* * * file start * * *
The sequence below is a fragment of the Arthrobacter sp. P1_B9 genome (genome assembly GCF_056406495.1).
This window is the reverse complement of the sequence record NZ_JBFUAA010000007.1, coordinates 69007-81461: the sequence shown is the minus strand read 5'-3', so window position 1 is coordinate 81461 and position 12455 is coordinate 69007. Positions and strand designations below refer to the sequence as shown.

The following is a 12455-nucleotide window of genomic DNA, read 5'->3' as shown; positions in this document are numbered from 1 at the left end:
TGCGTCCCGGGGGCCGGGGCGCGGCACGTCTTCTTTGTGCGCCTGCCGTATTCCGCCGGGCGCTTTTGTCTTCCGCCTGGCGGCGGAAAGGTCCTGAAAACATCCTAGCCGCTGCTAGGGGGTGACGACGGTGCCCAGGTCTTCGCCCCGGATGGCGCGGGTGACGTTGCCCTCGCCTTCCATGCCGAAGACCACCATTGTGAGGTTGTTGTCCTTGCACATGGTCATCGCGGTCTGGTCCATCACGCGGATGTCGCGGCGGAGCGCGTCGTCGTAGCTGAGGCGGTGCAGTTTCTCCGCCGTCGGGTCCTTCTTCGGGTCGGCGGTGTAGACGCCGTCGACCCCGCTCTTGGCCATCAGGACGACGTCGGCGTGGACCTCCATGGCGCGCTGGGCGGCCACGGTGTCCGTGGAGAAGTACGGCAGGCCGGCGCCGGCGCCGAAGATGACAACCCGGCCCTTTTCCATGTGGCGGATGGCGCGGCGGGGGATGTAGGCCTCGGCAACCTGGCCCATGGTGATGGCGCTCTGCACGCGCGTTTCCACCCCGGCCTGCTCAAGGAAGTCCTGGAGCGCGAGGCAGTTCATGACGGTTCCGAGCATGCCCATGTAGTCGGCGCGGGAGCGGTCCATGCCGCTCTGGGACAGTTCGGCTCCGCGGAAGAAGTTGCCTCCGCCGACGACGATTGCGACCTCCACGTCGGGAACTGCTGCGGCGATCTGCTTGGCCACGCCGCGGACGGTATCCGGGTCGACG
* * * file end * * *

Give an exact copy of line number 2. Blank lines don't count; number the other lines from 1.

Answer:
This window is the reverse complement of the sequence record NZ_JBFUAA010000007.1, coordinates 69007-81461: the sequence shown is the minus strand read 5'-3', so window position 1 is coordinate 81461 and position 12455 is coordinate 69007. Positions and strand designations below refer to the sequence as shown.